Baghdad, Sept. 4 (Reuters): US defence secretary Donald Rumsfeld flew into Baghdad today for a closer look at developments as Washington struggled to rally more nations to contribute troops and cash for peacekeeping in Iraq.
The US faced scepticism in the UN Security Council over a resolution it has crafted to encourage more nations to send troops and money to support the US-led occupation.
France and Germany rejected the US proposal, saying it did not yield enough responsibility to Iraqis or to the UN.
Moreover, the new Iraqi foreign minister said troops from neighbouring Turkey, a key US ally, would not be welcome.
In remarks that risk reinflaming the diplomatic wrangling that upset transatlantic relations before the war, French President Jacques Chirac and German Chancellor Gerhard Schroeder said the US draft in its current form was not acceptable.
“We are very, very far removed from having a resolution in front of us which we can agree to,” said Chirac, whose country has veto power in the UN Security Council.
“We are ready to examine the proposals but they seem quite far from what appears to us the primary objective, namely the transfer of political responsibility to an Iraqi government as soon as possible,” Chirac said after meeting Schroeder.
Schroeder, speaking in the eastern German city of Dresden, said the proposals showed movement in the US position but did not go far enough. Iraq needed stability and democracy.
“Such a perspective can only develop if the UN takes over responsibility for the political process and if an Iraqi administration is installed,” Schroeder said. The resolution seeks UN endorsement of the US-selected Iraqi governing council as an interim government.
Rumsfeld, on an unannounced visit to Iraq, said neighbouring Syria and Iran were not doing enough to help stop a wave of guerrilla attacks in the last month including four car bombings that have killed 120 people, among them the chief UN envoy.
Rumsfeld will meet military commanders and soldiers and discuss a deteriorating security situation hampering the occupation administration. “We are unhappy about the fact that people come across the Syrian and Iranian border. They know we are unhappy about it,” Rumsfeld said on the flight to Baghdad.
Asked if Syria and Iran were exerting efforts to stop infiltrations by Muslim militants, Rumsfeld said: “It’s intermittent, uneven”. He said more American forces were not needed, but called for more Iraqi and international involvement in security.
In a reminder of the daily dangers in Iraq, US troops fought Iraqi guerrillas who fired mortars near their base, then raided homes to detain suspected bomb-makers in a night of drama around Saddam Hussein’s hometown of Tikrit. Iraqis then fired rocket-propelled grenades at a patrol.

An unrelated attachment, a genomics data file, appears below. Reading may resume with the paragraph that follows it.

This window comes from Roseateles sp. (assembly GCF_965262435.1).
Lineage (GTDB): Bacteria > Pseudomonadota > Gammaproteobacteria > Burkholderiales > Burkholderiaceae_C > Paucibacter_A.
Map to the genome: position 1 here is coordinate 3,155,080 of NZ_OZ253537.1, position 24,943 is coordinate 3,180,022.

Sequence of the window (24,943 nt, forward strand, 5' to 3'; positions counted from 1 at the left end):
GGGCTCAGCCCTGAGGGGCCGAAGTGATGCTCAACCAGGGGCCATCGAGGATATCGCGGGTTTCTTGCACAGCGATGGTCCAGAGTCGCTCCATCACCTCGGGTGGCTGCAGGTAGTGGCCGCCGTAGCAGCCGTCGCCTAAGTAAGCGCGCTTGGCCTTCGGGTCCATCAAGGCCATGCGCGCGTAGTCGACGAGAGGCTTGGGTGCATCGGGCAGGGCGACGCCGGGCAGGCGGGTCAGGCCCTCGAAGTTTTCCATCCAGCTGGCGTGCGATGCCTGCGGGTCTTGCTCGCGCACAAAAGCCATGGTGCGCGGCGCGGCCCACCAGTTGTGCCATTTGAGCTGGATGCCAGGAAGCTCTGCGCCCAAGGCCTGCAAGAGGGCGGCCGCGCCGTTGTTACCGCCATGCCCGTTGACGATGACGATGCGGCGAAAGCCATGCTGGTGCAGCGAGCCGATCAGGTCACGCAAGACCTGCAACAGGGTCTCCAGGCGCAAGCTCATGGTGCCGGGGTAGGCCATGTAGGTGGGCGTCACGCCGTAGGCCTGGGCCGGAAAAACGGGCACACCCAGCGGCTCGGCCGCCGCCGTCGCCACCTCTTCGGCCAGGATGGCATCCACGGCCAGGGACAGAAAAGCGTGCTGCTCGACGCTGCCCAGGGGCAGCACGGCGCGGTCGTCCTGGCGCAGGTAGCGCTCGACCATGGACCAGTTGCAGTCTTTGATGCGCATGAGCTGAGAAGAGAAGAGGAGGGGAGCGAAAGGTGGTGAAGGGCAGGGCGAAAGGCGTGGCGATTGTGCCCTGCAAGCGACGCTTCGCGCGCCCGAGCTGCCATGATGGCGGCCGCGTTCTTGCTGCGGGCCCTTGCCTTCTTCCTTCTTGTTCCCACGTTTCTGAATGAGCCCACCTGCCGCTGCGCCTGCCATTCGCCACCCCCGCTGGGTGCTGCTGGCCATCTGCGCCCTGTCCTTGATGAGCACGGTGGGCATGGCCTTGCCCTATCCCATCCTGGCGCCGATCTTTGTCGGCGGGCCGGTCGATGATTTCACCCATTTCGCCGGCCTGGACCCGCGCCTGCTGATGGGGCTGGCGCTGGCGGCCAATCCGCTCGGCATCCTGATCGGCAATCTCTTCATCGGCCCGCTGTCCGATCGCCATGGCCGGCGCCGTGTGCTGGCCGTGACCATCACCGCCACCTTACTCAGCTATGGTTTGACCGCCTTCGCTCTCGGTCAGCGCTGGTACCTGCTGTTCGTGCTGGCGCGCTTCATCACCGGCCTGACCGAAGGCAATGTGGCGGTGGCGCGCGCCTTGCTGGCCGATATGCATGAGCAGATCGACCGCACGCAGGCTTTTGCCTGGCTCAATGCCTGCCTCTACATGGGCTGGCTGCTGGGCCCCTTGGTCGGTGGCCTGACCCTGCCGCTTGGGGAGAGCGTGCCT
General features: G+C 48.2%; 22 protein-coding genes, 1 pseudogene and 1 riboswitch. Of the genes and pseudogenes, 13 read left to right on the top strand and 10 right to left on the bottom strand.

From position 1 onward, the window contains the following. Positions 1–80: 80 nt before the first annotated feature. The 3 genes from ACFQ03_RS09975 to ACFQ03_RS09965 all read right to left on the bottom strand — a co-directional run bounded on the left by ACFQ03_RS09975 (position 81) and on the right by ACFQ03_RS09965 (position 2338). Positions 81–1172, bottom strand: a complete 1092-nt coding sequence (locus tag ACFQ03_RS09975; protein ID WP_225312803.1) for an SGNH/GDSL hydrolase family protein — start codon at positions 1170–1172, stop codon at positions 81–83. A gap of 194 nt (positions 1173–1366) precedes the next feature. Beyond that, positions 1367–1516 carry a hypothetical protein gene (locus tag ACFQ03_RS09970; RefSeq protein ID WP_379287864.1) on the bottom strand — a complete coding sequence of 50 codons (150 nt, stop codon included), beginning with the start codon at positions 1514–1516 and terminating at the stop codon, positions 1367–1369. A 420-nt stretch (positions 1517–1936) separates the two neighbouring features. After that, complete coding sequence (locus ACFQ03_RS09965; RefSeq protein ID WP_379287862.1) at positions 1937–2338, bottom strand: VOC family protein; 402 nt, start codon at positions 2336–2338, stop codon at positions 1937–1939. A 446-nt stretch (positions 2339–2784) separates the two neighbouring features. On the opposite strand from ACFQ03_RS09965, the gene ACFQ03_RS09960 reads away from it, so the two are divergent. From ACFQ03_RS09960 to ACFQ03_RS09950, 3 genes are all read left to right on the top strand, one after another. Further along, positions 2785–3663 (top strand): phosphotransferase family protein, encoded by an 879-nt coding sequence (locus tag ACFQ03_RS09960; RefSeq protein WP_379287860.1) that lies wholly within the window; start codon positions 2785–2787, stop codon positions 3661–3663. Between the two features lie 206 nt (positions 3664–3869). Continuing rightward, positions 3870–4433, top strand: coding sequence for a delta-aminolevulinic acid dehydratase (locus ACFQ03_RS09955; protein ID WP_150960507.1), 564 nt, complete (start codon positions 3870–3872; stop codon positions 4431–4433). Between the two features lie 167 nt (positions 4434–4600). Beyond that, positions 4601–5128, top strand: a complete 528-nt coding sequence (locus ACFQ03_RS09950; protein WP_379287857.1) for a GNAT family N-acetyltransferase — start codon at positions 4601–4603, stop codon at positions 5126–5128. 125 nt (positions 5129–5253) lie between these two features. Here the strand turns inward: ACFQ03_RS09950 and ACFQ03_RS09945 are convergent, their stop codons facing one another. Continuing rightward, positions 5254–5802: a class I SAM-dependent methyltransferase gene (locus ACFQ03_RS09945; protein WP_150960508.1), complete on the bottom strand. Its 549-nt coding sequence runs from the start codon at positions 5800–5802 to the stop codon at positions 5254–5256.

There were no American casualties, but US commanders said at least one Iraqi may have died in the fighting witnessed by a Reuters crew accompanying the military.
Britain, Washington’s closest ally and a major player in Iraq where it has about 10,000 troops, appeared closer to sending more forces. Britain’s Daily Telegraph newspaper said foreign secretary Jack Straw had urged his government to send an extra 5,000 soldiers to Iraq or risk “strategic failure”.
Some 20,000 to 22,000 non-US soldiers are deployed in Iraq and Rumsfeld said he would like that number to go up by another division — about 15,000 soldiers.
Lieutenant General Ricardo Sanchez, the US commander of coalition forces in Iraq, said the involvement of more nations would send a message to the Iraqi people that the international community was committed to stabilising their country.
He told a news conference in Baghdad he had enough troops to perform the task force’s current mission but more soldiers would help to deal with future challenges.
Sixty-seven US and 11 British soldiers have been killed by hostile fire in Iraq since US President George W. Bush declared an end to major combat on May 1.
The proposed UN resolution marked a policy reversal for the Bush administration, which had resisted UN involvement after the council’s refusal to approve the war that toppled Saddam. France, Russia, China and Germany were among nations on the Security Council which opposed the war.
Radical Iraqi Shia Muslim leader Moqtada al-Sadr said in remarks published today that US-led forces in Iraq must leave, hinting that declaring a jihad (holy war) against them may be a future option.
“Sometimes a lesser devil goes and a greater devil takes over,” Sadr was quoted as saying in Iraq by Kuwait’s al-Seyassah daily. He said conditions under the US military presence were worse than under Saddam.